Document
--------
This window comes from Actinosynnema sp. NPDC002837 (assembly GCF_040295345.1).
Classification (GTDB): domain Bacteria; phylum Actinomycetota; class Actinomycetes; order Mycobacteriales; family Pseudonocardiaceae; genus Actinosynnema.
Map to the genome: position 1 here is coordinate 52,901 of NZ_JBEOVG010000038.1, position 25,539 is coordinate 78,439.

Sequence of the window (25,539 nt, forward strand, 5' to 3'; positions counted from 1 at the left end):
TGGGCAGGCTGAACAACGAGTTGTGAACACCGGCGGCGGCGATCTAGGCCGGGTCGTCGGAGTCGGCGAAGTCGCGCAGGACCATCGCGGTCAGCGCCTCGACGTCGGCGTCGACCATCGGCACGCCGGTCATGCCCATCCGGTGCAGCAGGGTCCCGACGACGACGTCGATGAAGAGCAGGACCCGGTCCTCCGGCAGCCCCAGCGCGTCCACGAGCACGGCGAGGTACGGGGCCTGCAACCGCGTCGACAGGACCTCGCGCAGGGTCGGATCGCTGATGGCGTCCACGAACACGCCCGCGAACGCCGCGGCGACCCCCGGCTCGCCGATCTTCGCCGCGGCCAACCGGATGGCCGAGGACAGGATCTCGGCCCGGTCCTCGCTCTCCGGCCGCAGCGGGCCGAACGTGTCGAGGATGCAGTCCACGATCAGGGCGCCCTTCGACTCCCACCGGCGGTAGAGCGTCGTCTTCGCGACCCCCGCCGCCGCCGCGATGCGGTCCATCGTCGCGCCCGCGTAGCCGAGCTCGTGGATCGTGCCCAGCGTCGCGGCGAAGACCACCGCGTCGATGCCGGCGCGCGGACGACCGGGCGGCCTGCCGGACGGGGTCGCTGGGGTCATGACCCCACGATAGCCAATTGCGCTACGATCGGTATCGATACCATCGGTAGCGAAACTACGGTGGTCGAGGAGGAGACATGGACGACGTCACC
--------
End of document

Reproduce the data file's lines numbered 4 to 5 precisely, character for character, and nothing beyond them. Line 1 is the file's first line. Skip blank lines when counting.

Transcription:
Sequence of the window (25,539 nt, forward strand, 5' to 3'; positions counted from 1 at the left end):
TGGGCAGGCTGAACAACGAGTTGTGAACACCGGCGGCGGCGATCTAGGCCGGGTCGTCGGAGTCGGCGAAGTCGCGCAGGACCATCGCGGTCAGCGCCTCGACGTCGGCGTCGACCATCGGCACGCCGGTCATGCCCATCCGGTGCAGCAGGGTCCCGACGACGACGTCGATGAAGAGCAGGACCCGGTCCTCCGGCAGCCCCAGCGCGTCCACGAGCACGGCGAGGTACGGGGCCTGCAACCGCGTCGACAGGACCTCGCGCAGGGTCGGATCGCTGATGGCGTCCACGAACACGCCCGCGAACGCCGCGGCGACCCCCGGCTCGCCGATCTTCGCCGCGGCCAACCGGATGGCCGAGGACAGGATCTCGGCCCGGTCCTCGCTCTCCGGCCGCAGCGGGCCGAACGTGTCGAGGATGCAGTCCACGATCAGGGCGCCCTTCGACTCCCACCGGCGGTAGAGCGTCGTCTTCGCGACCCCCGCCGCCGCCGCGATGCGGTCCATCGTCGCGCCCGCGTAGCCGAGCTCGTGGATCGTGCCCAGCGTCGCGGCGAAGACCACCGCGTCGATGCCGGCGCGCGGACGACCGGGCGGCCTGCCGGACGGGGTCGCTGGGGTCATGACCCCACGATAGCCAATTGCGCTACGATCGGTATCGATACCATCGGTAGCGAAACTACGGTGGTCGAGGAGGAGACATGGACGACGTCACC